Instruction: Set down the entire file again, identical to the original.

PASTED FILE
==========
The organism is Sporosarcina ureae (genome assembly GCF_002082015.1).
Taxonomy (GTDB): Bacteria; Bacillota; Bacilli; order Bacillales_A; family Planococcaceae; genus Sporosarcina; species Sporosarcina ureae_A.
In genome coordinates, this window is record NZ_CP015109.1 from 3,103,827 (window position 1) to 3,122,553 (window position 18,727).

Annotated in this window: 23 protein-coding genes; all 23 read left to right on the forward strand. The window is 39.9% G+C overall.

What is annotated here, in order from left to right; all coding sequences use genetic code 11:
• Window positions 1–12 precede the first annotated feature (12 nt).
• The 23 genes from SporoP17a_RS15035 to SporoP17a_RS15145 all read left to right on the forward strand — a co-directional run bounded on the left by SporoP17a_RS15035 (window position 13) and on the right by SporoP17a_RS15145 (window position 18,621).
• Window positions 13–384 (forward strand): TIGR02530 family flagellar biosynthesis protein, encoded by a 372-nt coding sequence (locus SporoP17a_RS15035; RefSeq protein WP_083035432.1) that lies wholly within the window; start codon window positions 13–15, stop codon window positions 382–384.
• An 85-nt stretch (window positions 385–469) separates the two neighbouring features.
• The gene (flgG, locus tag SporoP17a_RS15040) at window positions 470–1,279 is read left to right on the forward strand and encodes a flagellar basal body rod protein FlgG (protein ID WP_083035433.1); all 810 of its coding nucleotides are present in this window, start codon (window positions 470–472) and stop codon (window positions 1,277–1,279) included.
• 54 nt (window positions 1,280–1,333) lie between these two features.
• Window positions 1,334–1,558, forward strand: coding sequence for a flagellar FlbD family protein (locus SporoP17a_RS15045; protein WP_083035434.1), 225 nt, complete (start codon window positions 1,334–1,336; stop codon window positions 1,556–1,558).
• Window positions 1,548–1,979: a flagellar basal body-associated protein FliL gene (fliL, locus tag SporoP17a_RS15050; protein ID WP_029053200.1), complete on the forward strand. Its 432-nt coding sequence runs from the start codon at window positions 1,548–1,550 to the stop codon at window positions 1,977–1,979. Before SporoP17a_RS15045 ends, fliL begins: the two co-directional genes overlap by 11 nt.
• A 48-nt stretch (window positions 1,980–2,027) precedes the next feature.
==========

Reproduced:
The organism is Sporosarcina ureae (genome assembly GCF_002082015.1).
Taxonomy (GTDB): Bacteria; Bacillota; Bacilli; order Bacillales_A; family Planococcaceae; genus Sporosarcina; species Sporosarcina ureae_A.
In genome coordinates, this window is record NZ_CP015109.1 from 3,103,827 (window position 1) to 3,122,553 (window position 18,727).

Annotated in this window: 23 protein-coding genes; all 23 read left to right on the forward strand. The window is 39.9% G+C overall.

What is annotated here, in order from left to right; all coding sequences use genetic code 11:
• Window positions 1–12 precede the first annotated feature (12 nt).
• The 23 genes from SporoP17a_RS15035 to SporoP17a_RS15145 all read left to right on the forward strand — a co-directional run bounded on the left by SporoP17a_RS15035 (window position 13) and on the right by SporoP17a_RS15145 (window position 18,621).
• Window positions 13–384 (forward strand): TIGR02530 family flagellar biosynthesis protein, encoded by a 372-nt coding sequence (locus SporoP17a_RS15035; RefSeq protein WP_083035432.1) that lies wholly within the window; start codon window positions 13–15, stop codon window positions 382–384.
• An 85-nt stretch (window positions 385–469) separates the two neighbouring features.
• The gene (flgG, locus tag SporoP17a_RS15040) at window positions 470–1,279 is read left to right on the forward strand and encodes a flagellar basal body rod protein FlgG (protein ID WP_083035433.1); all 810 of its coding nucleotides are present in this window, start codon (window positions 470–472) and stop codon (window positions 1,277–1,279) included.
• 54 nt (window positions 1,280–1,333) lie between these two features.
• Window positions 1,334–1,558, forward strand: coding sequence for a flagellar FlbD family protein (locus SporoP17a_RS15045; protein WP_083035434.1), 225 nt, complete (start codon window positions 1,334–1,336; stop codon window positions 1,556–1,558).
• Window positions 1,548–1,979: a flagellar basal body-associated protein FliL gene (fliL, locus tag SporoP17a_RS15050; protein ID WP_029053200.1), complete on the forward strand. Its 432-nt coding sequence runs from the start codon at window positions 1,548–1,550 to the stop codon at window positions 1,977–1,979. Before SporoP17a_RS15045 ends, fliL begins: the two co-directional genes overlap by 11 nt.
• A 48-nt stretch (window positions 1,980–2,027) precedes the next feature.